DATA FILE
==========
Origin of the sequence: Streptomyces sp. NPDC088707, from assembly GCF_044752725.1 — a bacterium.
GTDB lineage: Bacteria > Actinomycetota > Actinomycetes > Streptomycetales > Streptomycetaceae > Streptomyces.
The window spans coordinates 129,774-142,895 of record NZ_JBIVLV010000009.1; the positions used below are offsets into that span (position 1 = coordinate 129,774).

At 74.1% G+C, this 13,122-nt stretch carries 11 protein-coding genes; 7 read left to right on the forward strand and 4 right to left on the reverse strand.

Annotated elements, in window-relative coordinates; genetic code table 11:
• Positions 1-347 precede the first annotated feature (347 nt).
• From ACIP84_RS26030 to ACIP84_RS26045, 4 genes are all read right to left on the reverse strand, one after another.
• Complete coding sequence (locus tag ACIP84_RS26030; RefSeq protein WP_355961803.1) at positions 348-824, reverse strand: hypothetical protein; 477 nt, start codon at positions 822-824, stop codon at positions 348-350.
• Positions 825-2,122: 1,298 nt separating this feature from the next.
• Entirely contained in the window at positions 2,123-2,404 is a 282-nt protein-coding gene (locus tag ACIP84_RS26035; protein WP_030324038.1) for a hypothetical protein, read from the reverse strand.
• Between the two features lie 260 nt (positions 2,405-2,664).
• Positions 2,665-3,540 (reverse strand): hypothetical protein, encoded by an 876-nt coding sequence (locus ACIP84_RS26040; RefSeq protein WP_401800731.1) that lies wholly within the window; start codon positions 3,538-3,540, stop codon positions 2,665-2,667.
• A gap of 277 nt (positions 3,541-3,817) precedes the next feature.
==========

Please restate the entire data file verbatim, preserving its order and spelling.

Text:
Origin of the sequence: Streptomyces sp. NPDC088707, from assembly GCF_044752725.1 — a bacterium.
GTDB lineage: Bacteria > Actinomycetota > Actinomycetes > Streptomycetales > Streptomycetaceae > Streptomyces.
The window spans coordinates 129,774-142,895 of record NZ_JBIVLV010000009.1; the positions used below are offsets into that span (position 1 = coordinate 129,774).

At 74.1% G+C, this 13,122-nt stretch carries 11 protein-coding genes; 7 read left to right on the forward strand and 4 right to left on the reverse strand.

Annotated elements, in window-relative coordinates; genetic code table 11:
• Positions 1-347 precede the first annotated feature (347 nt).
• From ACIP84_RS26030 to ACIP84_RS26045, 4 genes are all read right to left on the reverse strand, one after another.
• Complete coding sequence (locus tag ACIP84_RS26030; RefSeq protein WP_355961803.1) at positions 348-824, reverse strand: hypothetical protein; 477 nt, start codon at positions 822-824, stop codon at positions 348-350.
• Positions 825-2,122: 1,298 nt separating this feature from the next.
• Entirely contained in the window at positions 2,123-2,404 is a 282-nt protein-coding gene (locus tag ACIP84_RS26035; protein WP_030324038.1) for a hypothetical protein, read from the reverse strand.
• Between the two features lie 260 nt (positions 2,405-2,664).
• Positions 2,665-3,540 (reverse strand): hypothetical protein, encoded by an 876-nt coding sequence (locus ACIP84_RS26040; RefSeq protein WP_401800731.1) that lies wholly within the window; start codon positions 3,538-3,540, stop codon positions 2,665-2,667.
• A gap of 277 nt (positions 3,541-3,817) precedes the next feature.